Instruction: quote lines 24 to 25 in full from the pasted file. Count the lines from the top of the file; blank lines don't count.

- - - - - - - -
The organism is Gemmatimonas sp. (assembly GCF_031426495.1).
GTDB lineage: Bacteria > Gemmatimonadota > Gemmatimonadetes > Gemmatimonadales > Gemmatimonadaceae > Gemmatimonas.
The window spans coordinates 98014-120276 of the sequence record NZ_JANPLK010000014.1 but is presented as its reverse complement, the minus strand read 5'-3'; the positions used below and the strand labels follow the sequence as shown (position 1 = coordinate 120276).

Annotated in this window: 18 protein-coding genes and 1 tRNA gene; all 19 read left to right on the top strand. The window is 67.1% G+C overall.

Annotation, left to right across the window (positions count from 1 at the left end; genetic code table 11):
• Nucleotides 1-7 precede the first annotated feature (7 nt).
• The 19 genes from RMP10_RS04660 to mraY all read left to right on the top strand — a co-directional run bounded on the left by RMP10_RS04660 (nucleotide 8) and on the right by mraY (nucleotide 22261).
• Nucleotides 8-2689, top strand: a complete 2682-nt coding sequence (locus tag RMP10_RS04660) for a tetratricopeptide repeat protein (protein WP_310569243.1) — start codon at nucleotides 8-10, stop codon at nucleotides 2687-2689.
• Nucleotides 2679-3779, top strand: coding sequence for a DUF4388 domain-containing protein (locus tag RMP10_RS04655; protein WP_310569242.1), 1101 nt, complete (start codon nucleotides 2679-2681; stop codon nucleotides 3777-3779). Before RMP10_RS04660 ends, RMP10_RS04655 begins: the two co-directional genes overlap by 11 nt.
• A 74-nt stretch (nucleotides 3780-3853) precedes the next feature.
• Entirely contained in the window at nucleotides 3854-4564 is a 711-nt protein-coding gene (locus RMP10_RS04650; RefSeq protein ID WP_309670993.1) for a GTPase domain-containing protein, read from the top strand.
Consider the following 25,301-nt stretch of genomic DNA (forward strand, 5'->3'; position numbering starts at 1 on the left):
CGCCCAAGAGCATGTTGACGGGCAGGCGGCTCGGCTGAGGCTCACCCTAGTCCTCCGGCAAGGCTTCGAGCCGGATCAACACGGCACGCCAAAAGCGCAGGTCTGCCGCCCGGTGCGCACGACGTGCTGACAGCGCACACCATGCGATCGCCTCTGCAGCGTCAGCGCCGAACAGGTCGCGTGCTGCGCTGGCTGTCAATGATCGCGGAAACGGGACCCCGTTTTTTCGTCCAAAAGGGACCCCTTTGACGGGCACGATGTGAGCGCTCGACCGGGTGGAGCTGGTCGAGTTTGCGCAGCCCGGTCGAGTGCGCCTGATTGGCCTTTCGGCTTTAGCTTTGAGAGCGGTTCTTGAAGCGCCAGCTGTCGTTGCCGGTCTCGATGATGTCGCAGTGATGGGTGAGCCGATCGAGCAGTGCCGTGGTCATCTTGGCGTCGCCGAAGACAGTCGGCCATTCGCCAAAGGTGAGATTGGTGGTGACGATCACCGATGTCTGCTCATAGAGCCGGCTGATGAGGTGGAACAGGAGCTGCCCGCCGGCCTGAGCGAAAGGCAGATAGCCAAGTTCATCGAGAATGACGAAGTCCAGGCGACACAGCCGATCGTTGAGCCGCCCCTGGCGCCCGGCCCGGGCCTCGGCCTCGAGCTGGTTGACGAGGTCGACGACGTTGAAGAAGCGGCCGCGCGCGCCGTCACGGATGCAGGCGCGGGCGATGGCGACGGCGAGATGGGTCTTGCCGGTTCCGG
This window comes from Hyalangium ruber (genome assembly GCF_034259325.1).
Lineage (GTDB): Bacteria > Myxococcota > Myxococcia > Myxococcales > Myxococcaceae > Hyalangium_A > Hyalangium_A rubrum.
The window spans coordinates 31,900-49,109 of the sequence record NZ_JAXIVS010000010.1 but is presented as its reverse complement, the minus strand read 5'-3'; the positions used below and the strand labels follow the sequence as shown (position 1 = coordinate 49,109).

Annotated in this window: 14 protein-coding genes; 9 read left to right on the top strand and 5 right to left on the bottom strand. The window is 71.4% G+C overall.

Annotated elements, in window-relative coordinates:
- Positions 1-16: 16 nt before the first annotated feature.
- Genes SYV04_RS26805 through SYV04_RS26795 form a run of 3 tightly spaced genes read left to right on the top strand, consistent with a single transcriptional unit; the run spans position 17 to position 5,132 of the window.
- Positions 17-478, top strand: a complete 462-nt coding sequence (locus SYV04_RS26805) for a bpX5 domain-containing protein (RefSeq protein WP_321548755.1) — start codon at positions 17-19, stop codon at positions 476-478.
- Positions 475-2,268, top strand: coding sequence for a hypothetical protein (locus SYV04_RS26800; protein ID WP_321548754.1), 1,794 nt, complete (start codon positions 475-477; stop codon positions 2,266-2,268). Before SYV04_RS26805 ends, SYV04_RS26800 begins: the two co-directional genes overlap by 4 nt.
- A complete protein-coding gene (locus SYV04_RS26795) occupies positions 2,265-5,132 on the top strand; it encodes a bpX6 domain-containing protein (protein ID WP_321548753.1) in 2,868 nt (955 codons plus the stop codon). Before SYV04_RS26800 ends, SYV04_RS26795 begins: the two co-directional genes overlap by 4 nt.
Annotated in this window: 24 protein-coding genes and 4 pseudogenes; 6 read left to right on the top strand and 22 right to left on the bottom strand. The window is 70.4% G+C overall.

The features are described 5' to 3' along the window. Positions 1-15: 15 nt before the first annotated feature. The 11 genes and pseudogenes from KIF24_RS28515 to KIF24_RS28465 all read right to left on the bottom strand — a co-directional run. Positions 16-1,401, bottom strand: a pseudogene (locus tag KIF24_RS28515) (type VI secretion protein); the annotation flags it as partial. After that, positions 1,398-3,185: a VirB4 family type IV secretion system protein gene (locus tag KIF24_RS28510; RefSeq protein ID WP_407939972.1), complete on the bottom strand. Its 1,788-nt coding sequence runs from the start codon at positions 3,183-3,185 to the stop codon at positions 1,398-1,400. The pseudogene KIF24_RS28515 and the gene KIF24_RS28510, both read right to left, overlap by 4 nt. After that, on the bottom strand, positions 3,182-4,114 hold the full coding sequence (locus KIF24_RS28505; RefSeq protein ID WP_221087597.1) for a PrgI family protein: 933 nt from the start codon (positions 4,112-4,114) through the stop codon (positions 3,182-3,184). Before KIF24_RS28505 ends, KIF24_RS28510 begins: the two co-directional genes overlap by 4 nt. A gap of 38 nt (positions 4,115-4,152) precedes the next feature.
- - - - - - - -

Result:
Annotated in this window: 24 protein-coding genes and 4 pseudogenes; 6 read left to right on the top strand and 22 right to left on the bottom strand. The window is 70.4% G+C overall.

The features are described 5' to 3' along the window. Positions 1-15: 15 nt before the first annotated feature. The 11 genes and pseudogenes from KIF24_RS28515 to KIF24_RS28465 all read right to left on the bottom strand — a co-directional run. Positions 16-1,401, bottom strand: a pseudogene (locus tag KIF24_RS28515) (type VI secretion protein); the annotation flags it as partial. After that, positions 1,398-3,185: a VirB4 family type IV secretion system protein gene (locus tag KIF24_RS28510; RefSeq protein ID WP_407939972.1), complete on the bottom strand. Its 1,788-nt coding sequence runs from the start codon at positions 3,183-3,185 to the stop codon at positions 1,398-1,400. The pseudogene KIF24_RS28515 and the gene KIF24_RS28510, both read right to left, overlap by 4 nt. After that, on the bottom strand, positions 3,182-4,114 hold the full coding sequence (locus KIF24_RS28505; RefSeq protein ID WP_221087597.1) for a PrgI family protein: 933 nt from the start codon (positions 4,112-4,114) through the stop codon (positions 3,182-3,184). Before KIF24_RS28505 ends, KIF24_RS28510 begins: the two co-directional genes overlap by 4 nt. A gap of 38 nt (positions 4,115-4,152) precedes the next feature.